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Atmospheric Modeling and Analysis Research

Research In Action

Community Multi-scale Air Quality Model (CMAQ)


The EPA needs detailed information about the concentrations of air pollutants in a given area under almost any imaginable emissions or climate scenario. There is also a need for decision support tools that can be used to design emission control scenarios to help achieve air quality standards.


For more than a decade, the U.S. EPA’s Community Multi-scale Air Quality (CMAQ) Model has been a powerful computational tool used by EPA and states for air quality management. The National Weather Service uses the model to produce daily U.S. forecasts for ozone air quality.  CMAQ is also used by states to assess implementation actions needed to attain National Ambient Air Quality Standards. The system simultaneously models multiple air pollutants, including ozone, particulate matter, and a variety of air toxics to help regulators determine the best air quality management scenarios for their communities, states, and countries.

The CMAQ system includes emission, meteorology, and chemical modeling components.  Research continues in all of these areas to reduce uncertainties in model simulations.  In addition to air quality research and regulation, the CMAQ system is also being developed to address interactions between air pollutant concentrations and climate forcing through 2-way coupling between CMAQ and the Weather Research and Forecast (WRF) model.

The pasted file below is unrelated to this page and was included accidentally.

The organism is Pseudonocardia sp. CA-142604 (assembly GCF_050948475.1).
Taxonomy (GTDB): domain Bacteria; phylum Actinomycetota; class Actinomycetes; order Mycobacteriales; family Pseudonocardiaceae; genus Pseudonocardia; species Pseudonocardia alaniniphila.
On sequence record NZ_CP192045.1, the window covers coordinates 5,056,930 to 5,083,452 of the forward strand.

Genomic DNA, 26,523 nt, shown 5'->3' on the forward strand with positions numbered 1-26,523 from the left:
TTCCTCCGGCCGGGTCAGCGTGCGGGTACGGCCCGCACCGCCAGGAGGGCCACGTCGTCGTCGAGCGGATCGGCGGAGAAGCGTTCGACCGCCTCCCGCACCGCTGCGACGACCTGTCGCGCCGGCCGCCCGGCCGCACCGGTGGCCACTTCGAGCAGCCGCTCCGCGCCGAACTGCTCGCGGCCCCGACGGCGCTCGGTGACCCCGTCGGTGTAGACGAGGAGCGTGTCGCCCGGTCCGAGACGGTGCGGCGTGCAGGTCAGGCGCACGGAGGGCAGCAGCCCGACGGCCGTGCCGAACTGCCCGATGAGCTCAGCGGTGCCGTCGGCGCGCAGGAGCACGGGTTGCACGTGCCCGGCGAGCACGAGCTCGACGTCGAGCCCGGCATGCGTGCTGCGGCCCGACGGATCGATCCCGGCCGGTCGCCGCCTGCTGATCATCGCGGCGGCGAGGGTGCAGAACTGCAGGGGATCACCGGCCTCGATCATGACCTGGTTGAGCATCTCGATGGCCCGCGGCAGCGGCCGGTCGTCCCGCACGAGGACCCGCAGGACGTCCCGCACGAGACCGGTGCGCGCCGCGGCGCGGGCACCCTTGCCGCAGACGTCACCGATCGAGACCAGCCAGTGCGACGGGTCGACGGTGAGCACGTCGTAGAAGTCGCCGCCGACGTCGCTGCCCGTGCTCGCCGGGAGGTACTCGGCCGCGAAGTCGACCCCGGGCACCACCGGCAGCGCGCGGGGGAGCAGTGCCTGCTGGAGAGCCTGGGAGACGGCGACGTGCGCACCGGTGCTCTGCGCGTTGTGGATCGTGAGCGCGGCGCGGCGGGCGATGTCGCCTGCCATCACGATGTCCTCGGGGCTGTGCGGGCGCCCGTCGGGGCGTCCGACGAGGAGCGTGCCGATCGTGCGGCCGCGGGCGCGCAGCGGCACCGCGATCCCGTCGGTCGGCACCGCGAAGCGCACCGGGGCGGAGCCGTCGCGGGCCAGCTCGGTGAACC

Results and Impacts

Since its inception, CMAQ has been designed as a modular system able to incorporate data from related models that have alternate mathematical processes. This capability has allowed for inclusion of new science in the model to address increasingly complex air pollution issues.  Thus, CMAQ has multi-pollutant capabilities to address diverse air quality issues such as photochemical ozone, airborne particulate matter, acid deposition, nutrient deposition and eutrophication, and air toxics.  CMAQ is a truly multi-scale system that has been applied over hemispheric, continental, regional, and urban modeling domains with progressively finer resolution in a series of nested grids.  The CMAQ modeling community includes researchers, regulators, consultants, and forecasters in government, academia, and the private sector with thousands of users worldwide.

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